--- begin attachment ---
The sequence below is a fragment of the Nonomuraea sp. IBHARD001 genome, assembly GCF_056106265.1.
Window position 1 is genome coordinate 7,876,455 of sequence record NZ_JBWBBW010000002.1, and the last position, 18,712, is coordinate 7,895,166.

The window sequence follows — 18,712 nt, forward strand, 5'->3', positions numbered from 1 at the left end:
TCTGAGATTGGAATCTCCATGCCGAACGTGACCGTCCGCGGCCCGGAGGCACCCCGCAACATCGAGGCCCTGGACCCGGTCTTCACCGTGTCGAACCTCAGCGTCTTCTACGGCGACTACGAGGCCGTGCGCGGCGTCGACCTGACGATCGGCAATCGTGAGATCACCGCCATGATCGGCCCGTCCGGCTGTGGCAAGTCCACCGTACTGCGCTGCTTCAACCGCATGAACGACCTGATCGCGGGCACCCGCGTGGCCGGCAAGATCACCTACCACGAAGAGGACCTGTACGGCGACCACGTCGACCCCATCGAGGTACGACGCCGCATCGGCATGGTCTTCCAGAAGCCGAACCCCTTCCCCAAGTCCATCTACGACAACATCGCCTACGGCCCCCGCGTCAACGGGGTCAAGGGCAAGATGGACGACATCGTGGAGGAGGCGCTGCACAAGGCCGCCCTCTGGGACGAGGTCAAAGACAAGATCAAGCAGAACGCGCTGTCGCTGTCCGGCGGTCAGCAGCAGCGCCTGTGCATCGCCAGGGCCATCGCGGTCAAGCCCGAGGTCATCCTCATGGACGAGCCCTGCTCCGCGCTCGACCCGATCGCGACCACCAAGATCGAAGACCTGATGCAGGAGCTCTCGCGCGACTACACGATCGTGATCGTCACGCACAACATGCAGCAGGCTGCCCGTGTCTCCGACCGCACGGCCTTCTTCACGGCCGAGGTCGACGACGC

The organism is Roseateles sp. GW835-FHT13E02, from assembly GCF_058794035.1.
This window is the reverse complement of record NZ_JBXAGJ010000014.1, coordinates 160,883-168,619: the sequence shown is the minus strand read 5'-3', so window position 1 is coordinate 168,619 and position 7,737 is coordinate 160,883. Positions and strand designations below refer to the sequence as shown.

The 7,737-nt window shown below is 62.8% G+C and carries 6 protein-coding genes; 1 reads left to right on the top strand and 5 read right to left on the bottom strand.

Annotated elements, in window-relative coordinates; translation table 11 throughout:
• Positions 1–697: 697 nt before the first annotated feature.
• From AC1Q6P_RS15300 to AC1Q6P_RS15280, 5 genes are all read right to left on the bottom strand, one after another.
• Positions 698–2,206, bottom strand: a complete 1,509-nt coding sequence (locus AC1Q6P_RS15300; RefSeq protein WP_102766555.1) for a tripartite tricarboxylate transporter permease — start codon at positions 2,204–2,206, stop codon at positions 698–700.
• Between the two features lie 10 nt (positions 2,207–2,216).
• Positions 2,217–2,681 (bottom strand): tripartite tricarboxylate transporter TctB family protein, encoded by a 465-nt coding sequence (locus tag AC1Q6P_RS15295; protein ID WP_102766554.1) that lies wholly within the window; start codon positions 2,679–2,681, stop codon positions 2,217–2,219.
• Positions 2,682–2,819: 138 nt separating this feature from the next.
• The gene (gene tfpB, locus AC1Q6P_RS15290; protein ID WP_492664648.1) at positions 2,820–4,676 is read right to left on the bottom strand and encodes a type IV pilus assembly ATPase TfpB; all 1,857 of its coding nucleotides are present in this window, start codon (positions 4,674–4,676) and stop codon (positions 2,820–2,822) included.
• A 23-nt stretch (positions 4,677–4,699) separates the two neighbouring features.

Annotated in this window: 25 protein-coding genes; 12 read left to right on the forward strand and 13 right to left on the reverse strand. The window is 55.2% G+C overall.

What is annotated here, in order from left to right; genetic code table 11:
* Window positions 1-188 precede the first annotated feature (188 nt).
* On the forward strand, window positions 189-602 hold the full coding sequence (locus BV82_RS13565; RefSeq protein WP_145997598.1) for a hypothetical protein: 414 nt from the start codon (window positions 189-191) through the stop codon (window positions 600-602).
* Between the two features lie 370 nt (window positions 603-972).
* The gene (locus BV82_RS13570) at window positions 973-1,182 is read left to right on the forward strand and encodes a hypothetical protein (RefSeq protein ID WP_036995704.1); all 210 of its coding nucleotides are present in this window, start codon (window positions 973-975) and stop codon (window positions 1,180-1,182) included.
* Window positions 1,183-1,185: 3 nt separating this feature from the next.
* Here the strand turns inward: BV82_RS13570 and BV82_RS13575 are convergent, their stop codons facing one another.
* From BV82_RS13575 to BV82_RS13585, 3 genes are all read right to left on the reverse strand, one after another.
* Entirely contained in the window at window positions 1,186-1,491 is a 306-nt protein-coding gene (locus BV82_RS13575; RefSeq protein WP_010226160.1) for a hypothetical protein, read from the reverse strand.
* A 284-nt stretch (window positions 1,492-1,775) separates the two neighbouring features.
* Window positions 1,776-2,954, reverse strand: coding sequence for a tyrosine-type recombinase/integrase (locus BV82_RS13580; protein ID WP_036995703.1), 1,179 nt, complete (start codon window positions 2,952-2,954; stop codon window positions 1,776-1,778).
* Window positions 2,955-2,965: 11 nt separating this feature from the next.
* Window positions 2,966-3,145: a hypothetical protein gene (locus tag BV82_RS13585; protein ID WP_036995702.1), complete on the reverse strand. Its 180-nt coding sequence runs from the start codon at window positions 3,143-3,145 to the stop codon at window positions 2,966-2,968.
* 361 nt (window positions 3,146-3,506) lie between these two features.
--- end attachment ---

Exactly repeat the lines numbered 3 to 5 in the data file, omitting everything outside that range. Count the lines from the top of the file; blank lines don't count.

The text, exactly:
The window sequence follows — 18,712 nt, forward strand, 5'->3', positions numbered from 1 at the left end:
TCTGAGATTGGAATCTCCATGCCGAACGTGACCGTCCGCGGCCCGGAGGCACCCCGCAACATCGAGGCCCTGGACCCGGTCTTCACCGTGTCGAACCTCAGCGTCTTCTACGGCGACTACGAGGCCGTGCGCGGCGTCGACCTGACGATCGGCAATCGTGAGATCACCGCCATGATCGGCCCGTCCGGCTGTGGCAAGTCCACCGTACTGCGCTGCTTCAACCGCATGAACGACCTGATCGCGGGCACCCGCGTGGCCGGCAAGATCACCTACCACGAAGAGGACCTGTACGGCGACCACGTCGACCCCATCGAGGTACGACGCCGCATCGGCATGGTCTTCCAGAAGCCGAACCCCTTCCCCAAGTCCATCTACGACAACATCGCCTACGGCCCCCGCGTCAACGGGGTCAAGGGCAAGATGGACGACATCGTGGAGGAGGCGCTGCACAAGGCCGCCCTCTGGGACGAGGTCAAAGACAAGATCAAGCAGAACGCGCTGTCGCTGTCCGGCGGTCAGCAGCAGCGCCTGTGCATCGCCAGGGCCATCGCGGTCAAGCCCGAGGTCATCCTCATGGACGAGCCCTGCTCCGCGCTCGACCCGATCGCGACCACCAAGATCGAAGACCTGATGCAGGAGCTCTCGCGCGACTACACGATCGTGATCGTCACGCACAACATGCAGCAGGCTGCCCGTGTCTCCGACCGCACGGCCTTCTTCACGGCCGAGGTCGACGACGC

The organism is Roseateles sp. GW835-FHT13E02, from assembly GCF_058794035.1.